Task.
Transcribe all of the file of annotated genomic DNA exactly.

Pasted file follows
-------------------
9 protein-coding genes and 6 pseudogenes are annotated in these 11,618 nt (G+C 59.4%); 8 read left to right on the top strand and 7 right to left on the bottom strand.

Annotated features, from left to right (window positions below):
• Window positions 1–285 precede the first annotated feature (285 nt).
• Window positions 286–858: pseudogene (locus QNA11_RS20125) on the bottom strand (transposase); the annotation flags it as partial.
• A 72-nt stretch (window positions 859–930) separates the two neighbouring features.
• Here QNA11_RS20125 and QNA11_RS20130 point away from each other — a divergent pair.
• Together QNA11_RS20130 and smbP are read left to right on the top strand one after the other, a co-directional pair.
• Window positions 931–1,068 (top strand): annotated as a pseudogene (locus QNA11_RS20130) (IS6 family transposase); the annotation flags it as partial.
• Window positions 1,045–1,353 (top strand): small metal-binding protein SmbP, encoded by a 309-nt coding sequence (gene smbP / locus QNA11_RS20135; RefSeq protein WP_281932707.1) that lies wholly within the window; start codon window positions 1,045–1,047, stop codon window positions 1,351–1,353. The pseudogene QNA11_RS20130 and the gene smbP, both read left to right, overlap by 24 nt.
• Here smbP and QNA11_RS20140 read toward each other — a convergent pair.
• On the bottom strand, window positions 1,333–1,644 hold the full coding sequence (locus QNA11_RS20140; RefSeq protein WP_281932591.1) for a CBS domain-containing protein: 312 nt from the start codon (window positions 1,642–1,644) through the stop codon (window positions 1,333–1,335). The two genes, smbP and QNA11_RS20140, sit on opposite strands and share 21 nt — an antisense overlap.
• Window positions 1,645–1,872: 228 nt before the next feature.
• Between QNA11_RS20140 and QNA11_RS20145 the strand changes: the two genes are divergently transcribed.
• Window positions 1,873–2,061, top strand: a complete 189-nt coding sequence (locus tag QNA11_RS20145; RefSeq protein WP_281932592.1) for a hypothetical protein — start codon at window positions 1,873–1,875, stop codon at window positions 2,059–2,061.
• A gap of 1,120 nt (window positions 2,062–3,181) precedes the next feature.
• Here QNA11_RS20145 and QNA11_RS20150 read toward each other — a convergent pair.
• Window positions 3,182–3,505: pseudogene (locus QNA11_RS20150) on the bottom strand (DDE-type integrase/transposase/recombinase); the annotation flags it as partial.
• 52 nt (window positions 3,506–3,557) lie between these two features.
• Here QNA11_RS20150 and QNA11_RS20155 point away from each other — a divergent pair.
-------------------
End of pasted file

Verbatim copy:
9 protein-coding genes and 6 pseudogenes are annotated in these 11,618 nt (G+C 59.4%); 8 read left to right on the top strand and 7 right to left on the bottom strand.

Annotated features, from left to right (window positions below):
• Window positions 1–285 precede the first annotated feature (285 nt).
• Window positions 286–858: pseudogene (locus QNA11_RS20125) on the bottom strand (transposase); the annotation flags it as partial.
• A 72-nt stretch (window positions 859–930) separates the two neighbouring features.
• Here QNA11_RS20125 and QNA11_RS20130 point away from each other — a divergent pair.
• Together QNA11_RS20130 and smbP are read left to right on the top strand one after the other, a co-directional pair.
• Window positions 931–1,068 (top strand): annotated as a pseudogene (locus QNA11_RS20130) (IS6 family transposase); the annotation flags it as partial.
• Window positions 1,045–1,353 (top strand): small metal-binding protein SmbP, encoded by a 309-nt coding sequence (gene smbP / locus QNA11_RS20135; RefSeq protein WP_281932707.1) that lies wholly within the window; start codon window positions 1,045–1,047, stop codon window positions 1,351–1,353. The pseudogene QNA11_RS20130 and the gene smbP, both read left to right, overlap by 24 nt.
• Here smbP and QNA11_RS20140 read toward each other — a convergent pair.
• On the bottom strand, window positions 1,333–1,644 hold the full coding sequence (locus QNA11_RS20140; RefSeq protein WP_281932591.1) for a CBS domain-containing protein: 312 nt from the start codon (window positions 1,642–1,644) through the stop codon (window positions 1,333–1,335). The two genes, smbP and QNA11_RS20140, sit on opposite strands and share 21 nt — an antisense overlap.
• Window positions 1,645–1,872: 228 nt before the next feature.
• Between QNA11_RS20140 and QNA11_RS20145 the strand changes: the two genes are divergently transcribed.
• Window positions 1,873–2,061, top strand: a complete 189-nt coding sequence (locus tag QNA11_RS20145; RefSeq protein WP_281932592.1) for a hypothetical protein — start codon at window positions 1,873–1,875, stop codon at window positions 2,059–2,061.
• A gap of 1,120 nt (window positions 2,062–3,181) precedes the next feature.
• Here QNA11_RS20145 and QNA11_RS20150 read toward each other — a convergent pair.
• Window positions 3,182–3,505: pseudogene (locus QNA11_RS20150) on the bottom strand (DDE-type integrase/transposase/recombinase); the annotation flags it as partial.
• 52 nt (window positions 3,506–3,557) lie between these two features.
• Here QNA11_RS20150 and QNA11_RS20155 point away from each other — a divergent pair.